“Above all, clothe yourselves with love, which binds us all together in perfect harmony. And let the peace that comes from Christ rule in your hearts. For as members of one body you are called to live in peace. And always be thankful.” Colossians 3:14-15
Relationships require a consistent investment. If we want our relationships to be healthy and stand the test of time, our relational investments need to be both intentional and multifaceted.
Throughout my life, I’ve experienced a wide array of relationships. From friendships — to loved ones, from partnerships — to bosses, employees, team members, coaches, teachers, students, acquaintances, and much more. The one thing all these relationships seem to have in common is they all require effort to maintain. This also holds true for our relationship with God.
There are 7 Key Ingredients commonly found in healthy relationships, including the one we have with our Heavenly Father.
Presence, Commitment, Sacrifice, Communication, Forgiveness, Boundaries, and Blessings.
Being present, giving another person our undivided attention, is critical to all relationships. If we want to foster, nurture, or repair a relationship, is imperative we take time away from our phones, emails, text messages, and even our jobs, hobbies, and careers to spend quality time with others. A lack of “time” invested in a relationship puts distance between two people and can be a contributing factor to its downfall. Jesus was fully present and spent quality time with his disciples, friends, and followers. God loves to spend time with us and wants us to spend quality time with him. Therefore, we must be “present” around others and we must “set aside time” in our busy schedules to invest in and nurture our relationships.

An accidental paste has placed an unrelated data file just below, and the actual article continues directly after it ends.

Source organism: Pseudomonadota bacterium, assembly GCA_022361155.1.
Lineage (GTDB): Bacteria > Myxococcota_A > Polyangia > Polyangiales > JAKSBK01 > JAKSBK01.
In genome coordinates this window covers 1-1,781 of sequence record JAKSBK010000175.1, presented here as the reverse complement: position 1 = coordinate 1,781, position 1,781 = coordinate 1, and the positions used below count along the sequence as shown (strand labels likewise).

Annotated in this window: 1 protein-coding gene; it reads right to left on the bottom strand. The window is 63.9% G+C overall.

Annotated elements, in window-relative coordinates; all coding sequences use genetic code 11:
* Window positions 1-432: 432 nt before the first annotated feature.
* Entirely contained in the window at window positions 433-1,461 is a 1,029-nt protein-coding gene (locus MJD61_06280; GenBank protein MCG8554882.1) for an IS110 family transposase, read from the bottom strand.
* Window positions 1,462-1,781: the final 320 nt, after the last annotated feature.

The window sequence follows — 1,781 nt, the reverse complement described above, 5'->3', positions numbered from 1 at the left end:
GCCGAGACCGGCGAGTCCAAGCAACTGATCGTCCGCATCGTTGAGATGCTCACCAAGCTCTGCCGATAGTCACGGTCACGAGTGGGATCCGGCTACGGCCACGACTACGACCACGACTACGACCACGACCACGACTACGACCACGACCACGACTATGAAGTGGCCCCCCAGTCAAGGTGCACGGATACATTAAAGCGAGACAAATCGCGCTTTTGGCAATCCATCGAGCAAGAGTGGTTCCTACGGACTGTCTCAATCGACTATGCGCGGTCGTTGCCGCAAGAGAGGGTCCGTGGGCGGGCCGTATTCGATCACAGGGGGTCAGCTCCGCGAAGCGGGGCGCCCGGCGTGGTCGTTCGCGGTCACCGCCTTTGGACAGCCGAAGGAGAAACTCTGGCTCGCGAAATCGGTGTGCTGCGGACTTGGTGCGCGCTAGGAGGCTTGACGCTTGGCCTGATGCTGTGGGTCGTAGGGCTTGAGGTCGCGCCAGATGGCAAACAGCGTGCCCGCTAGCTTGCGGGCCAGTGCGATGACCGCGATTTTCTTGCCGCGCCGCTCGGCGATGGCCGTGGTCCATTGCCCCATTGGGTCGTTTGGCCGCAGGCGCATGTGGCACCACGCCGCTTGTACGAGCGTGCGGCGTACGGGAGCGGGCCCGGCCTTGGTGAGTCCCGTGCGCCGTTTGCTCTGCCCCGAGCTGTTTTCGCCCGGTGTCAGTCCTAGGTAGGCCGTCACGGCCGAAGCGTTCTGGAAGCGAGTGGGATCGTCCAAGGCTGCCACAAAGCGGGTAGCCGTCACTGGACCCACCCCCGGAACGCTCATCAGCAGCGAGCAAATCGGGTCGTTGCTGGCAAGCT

If we desire a healthy, long-lasting relationship that can weather life’s inevitable storms, we must make and keep commitments. It’s easy to say, “things have changed,” “the other person has changed,” or “circumstances have changed,”— but do these realities give us permission to neglect the commitments we’ve made? In some cases they do — but in many cases, they don’t. Jesus made commitments to his disciples, friends, and followers — and kept them. God has made many commitments to us — and will always keep them. Therefore, with self-evaluation and prayerful consideration, we must evaluate our relational commitments and be willing to persistently maintain them even when it’s difficult — unless they threaten our emotional or physical health.
Relationships require sacrifice. A sacrifice can be defined as giving something up, that we consider important or valuable, in order to meet the needs of someone else. There are times when we simply don’t feel like doing for others when we’re just too tired to be nice, too busy to go out of our way, or too upset to compromise. But, healthy relationships are about give and take, understanding, adjustments, concessions, and downright sacrifice. God sacrificed his one and only son for our salvation and Jesus endured abuse as a result of his unconditional love and sacrifice for us. Therefore, we must carefully consider our willingness to lay aside our wants, wishes, and desires, and challenge ourselves to regularly make sacrifices for others.